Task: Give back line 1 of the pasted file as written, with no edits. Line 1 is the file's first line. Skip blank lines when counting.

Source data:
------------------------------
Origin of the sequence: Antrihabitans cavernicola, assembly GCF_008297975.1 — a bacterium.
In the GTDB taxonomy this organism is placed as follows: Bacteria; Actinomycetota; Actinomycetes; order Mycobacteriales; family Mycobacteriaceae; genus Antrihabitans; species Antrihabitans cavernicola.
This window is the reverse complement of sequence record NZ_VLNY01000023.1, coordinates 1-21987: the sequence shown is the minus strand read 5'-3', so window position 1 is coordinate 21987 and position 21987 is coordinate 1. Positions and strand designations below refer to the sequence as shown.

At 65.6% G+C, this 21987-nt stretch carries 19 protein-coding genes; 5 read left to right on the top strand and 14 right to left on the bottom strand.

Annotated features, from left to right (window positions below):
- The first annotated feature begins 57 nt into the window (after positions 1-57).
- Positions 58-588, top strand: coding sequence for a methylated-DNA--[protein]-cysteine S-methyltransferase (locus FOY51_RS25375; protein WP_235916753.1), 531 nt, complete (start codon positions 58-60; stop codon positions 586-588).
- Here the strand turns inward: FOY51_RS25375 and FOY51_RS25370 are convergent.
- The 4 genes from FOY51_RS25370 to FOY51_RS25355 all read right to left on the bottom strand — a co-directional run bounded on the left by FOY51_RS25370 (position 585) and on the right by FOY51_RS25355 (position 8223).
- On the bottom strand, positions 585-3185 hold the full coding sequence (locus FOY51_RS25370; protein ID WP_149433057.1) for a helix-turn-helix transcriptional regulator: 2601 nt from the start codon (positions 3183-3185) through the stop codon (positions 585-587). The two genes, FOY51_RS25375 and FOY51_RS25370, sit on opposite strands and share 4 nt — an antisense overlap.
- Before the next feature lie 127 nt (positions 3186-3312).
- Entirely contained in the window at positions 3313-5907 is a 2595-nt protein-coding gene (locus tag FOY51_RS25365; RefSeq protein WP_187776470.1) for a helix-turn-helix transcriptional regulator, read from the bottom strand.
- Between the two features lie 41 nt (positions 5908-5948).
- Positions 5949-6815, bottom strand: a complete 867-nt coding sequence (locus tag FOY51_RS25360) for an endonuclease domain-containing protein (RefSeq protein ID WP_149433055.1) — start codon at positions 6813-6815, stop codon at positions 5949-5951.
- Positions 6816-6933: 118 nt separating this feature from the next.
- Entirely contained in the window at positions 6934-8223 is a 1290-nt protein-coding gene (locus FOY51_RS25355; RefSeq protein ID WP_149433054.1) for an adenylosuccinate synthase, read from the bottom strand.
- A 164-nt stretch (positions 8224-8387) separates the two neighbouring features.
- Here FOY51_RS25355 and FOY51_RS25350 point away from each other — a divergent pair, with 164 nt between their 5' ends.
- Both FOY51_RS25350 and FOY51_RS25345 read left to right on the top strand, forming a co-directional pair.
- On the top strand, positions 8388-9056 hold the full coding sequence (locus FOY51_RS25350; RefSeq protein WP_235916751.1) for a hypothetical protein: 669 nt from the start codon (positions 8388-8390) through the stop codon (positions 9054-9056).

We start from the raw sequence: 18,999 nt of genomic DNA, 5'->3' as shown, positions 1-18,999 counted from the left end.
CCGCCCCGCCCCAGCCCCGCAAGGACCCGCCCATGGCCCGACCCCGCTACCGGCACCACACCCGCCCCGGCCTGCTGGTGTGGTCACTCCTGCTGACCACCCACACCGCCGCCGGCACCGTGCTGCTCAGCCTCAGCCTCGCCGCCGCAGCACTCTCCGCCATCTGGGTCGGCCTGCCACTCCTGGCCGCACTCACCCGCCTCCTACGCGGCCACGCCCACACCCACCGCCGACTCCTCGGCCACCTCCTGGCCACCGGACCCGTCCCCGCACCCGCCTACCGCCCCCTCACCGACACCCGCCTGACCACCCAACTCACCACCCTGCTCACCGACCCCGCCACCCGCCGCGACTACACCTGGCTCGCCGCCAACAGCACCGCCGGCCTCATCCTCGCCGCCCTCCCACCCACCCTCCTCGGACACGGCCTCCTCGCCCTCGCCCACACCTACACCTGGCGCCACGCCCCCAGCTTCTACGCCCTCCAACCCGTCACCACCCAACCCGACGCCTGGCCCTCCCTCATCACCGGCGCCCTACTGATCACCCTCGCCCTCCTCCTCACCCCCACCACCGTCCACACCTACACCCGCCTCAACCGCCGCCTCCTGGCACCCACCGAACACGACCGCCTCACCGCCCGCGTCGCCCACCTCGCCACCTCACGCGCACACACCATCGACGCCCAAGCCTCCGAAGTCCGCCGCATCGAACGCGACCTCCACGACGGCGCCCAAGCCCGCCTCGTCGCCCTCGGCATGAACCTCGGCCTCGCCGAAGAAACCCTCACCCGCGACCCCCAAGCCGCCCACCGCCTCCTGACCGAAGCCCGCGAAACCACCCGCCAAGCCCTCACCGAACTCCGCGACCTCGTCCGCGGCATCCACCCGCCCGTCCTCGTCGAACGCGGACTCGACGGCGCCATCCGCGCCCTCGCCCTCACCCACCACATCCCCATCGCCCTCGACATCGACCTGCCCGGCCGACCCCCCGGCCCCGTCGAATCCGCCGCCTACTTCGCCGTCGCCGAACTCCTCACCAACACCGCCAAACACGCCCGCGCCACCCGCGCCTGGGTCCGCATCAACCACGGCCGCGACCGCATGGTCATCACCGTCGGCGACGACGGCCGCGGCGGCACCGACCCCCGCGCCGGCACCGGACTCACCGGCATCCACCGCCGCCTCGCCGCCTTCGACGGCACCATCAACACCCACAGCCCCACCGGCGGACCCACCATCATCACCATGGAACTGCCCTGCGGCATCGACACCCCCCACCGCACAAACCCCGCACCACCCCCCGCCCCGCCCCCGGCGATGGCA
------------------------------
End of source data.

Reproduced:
Origin of the sequence: Antrihabitans cavernicola, assembly GCF_008297975.1 — a bacterium.